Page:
Japan also adopted the Chinese written language at this time and began to incorporate Buddhism, Confucianism, governmental organization and the art of divination and astrology as well as various Martial Arts from mainland China, opening the way for Chinese Healing arts to follow. The first official classes in Chinese Medicine in Japan are said to have been given by a Korean physician in 602 AD by order of the Empress Suiko (reign: 592-628 AD).
There followed a period of fertile medical exchange between China and Japan which lasted until the beginning of the 11th century and was dominated by the Han Dynasty works of Zhang Zhong Jing (c.150-220 AD) and those of the Sui (589-618 AD) and Tang (618-907 AD) dynasties marked by the work of the famous physician Sun Simiao (581-682 AD). The earliest surviving Japanese Herbal text, the Ishimpo, was written in 984 AD by Yasuyori Tamba, and quotes more than 100 Chinese texts from the preceding 4 centuries.
Japan underwent a period of cultural and economic isolation between the end of the 9th century, soon after the publication of the Ishimpo, which lasted until the end of the 14th century. By then, just as China had done during the Jin Yuan period (12th CE), Japan developed distinctive schools of medical thought epitomized by the Goseiha school of Sanki Tashiro (1465-1537), based on the work of Chinese scholar-physicians such as Li Dongyuan (1180-1251) and Zhu Danxi (1281-1358) which focused on the center tonifying and yin-tonifying principles respectively as well as on the 5-phase theory.
Later, the Kohoha school, developed by Todo Yoshimasu (1702-1773), claimed that most disease was caused by an invading toxin, not unlike the other two schools of the Jin Yuan period (Fire-purging and Wind-clearing) and the later treatise of the Wenbing Hiuichun (1587) describing the so-called four levels of disease, written by Gong Tingxian (1522-1619).
Kanpo went into decline with the advent of western influences in medicine and was all but relegated to folklore by the Meiji period (1868-1902). It was only revived in the first half of the 20th century by enthusiastic western-trained doctors who were interested in returning to their classical roots in medicine. Amongst them perhaps the most well known, often called the “father of modern Kampo” was Keisastu Otsuka (1900-1980) who was widely published, helped set up the Kitasato Research Institute for Kanpo studies in Tokyo and is perhaps the best-known modern Kampo practitioner in Japan.
Along with recognition in the medical world came validation of the herbs by rigorous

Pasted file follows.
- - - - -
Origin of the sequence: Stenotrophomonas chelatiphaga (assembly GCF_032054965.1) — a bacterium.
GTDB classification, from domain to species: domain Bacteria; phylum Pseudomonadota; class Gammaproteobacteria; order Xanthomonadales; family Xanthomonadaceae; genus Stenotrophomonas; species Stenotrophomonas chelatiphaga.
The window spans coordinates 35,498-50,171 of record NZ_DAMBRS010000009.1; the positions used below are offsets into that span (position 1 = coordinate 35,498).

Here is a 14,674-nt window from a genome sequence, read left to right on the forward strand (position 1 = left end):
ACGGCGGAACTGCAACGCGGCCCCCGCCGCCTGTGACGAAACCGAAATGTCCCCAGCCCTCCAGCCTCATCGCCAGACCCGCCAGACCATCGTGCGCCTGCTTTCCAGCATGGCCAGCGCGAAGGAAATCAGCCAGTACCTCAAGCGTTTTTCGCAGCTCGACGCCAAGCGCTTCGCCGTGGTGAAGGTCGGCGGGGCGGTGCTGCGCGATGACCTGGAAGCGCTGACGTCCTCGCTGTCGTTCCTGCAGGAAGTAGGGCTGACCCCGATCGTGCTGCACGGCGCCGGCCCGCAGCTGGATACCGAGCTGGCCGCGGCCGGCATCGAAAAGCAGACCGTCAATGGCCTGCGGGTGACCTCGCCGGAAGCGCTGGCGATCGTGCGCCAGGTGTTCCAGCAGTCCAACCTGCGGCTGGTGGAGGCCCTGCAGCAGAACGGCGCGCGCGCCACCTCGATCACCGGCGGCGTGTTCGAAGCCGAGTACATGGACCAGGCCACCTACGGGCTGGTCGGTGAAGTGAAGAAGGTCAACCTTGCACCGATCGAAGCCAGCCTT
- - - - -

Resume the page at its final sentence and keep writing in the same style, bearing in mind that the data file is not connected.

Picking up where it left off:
research and clinical trials, mostly funded by the large drug companies who maintain a
majority share of the Kanpo market to this day in Japan. Their legacy has been the
delivery system of granular herbal extracts (Wakan-yaku in Japanese), a convenient and
mass-produced method of taking the herbs with a high rate of patient compliance very
popular in Japan. In addition, the Japanese health ministry officially recognizes more
than 220 Kanpo formulas and more than 150 of these are covered by the national health
It is currently estimated that as many as 50% of all doctors in Japan use some form of
Kampo medicine and that there are in excess of 10,000 pharmacies dispensing Kampo
preparations. Kampo in Japan is taught in the traditional academic & clinical setting to MDs and Pharmacists wishing to specialize in Herbal Medicine. These are the only
professions licensed to practice & prescribe herbal medicine in Japan today. However,
there are large numbers of specialist Kampo doctors who have usually studied in the
formal apprenticeship tradition & who generally practice under the license of a
collaborative physician. These individuals often have far superior knowledge & training in
the medicine & are sought out by patients all over Japan. It is common for a patient to
seek a prescription for herbal medicine over the counter at their local pharmacy or to
visit their physician for such. Equally, it is also commonplace for hospital inpatients to
receive Kampo medicines in place of or alongside their orthodox medication regime.
With the sanction of the orthodox medical community, the future of Kampo in Japan &
worldwide is therefore assured by the increasing interest of the public & professionals & by the quality assurance of the products & of their research-based validation, financed in large part by several of the leading pharmaceutical companies. At a time when the FDA in the USA is becoming increasingly concerned about safety & toxicity issues with regard to the raw & prepared herbal materials being imported, it is comforting to note that the prepared formula format employed by most Kampo practitioners has already passed stringent quality control testing & is accepted as safe by the relevant government agencies. The same cannot be said of all countries manufacturing and distributing prepared formulas in East Asia.